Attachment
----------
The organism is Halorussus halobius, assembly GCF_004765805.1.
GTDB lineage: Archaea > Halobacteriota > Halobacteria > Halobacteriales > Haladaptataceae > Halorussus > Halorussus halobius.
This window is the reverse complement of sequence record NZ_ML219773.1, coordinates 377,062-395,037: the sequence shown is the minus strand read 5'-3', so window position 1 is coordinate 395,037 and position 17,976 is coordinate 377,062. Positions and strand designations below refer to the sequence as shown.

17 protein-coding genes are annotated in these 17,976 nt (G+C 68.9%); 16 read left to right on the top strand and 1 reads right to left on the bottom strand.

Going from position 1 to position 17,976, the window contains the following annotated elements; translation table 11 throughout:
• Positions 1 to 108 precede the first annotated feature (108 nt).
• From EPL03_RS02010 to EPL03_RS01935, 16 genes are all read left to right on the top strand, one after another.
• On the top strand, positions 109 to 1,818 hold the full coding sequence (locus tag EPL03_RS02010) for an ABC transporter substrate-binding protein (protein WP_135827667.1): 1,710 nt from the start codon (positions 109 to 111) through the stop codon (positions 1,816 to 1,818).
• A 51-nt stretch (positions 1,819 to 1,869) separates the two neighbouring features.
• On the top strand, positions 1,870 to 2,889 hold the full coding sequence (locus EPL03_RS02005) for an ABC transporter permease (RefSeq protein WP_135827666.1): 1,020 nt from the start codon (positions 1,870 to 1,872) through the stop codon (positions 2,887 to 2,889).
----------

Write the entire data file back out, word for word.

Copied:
The organism is Halorussus halobius, assembly GCF_004765805.1.
GTDB lineage: Archaea > Halobacteriota > Halobacteria > Halobacteriales > Haladaptataceae > Halorussus > Halorussus halobius.
This window is the reverse complement of sequence record NZ_ML219773.1, coordinates 377,062-395,037: the sequence shown is the minus strand read 5'-3', so window position 1 is coordinate 395,037 and position 17,976 is coordinate 377,062. Positions and strand designations below refer to the sequence as shown.

17 protein-coding genes are annotated in these 17,976 nt (G+C 68.9%); 16 read left to right on the top strand and 1 reads right to left on the bottom strand.

Going from position 1 to position 17,976, the window contains the following annotated elements; translation table 11 throughout:
• Positions 1 to 108 precede the first annotated feature (108 nt).
• From EPL03_RS02010 to EPL03_RS01935, 16 genes are all read left to right on the top strand, one after another.
• On the top strand, positions 109 to 1,818 hold the full coding sequence (locus tag EPL03_RS02010) for an ABC transporter substrate-binding protein (protein WP_135827667.1): 1,710 nt from the start codon (positions 109 to 111) through the stop codon (positions 1,816 to 1,818).
• A 51-nt stretch (positions 1,819 to 1,869) separates the two neighbouring features.
• On the top strand, positions 1,870 to 2,889 hold the full coding sequence (locus EPL03_RS02005) for an ABC transporter permease (RefSeq protein WP_135827666.1): 1,020 nt from the start codon (positions 1,870 to 1,872) through the stop codon (positions 2,887 to 2,889).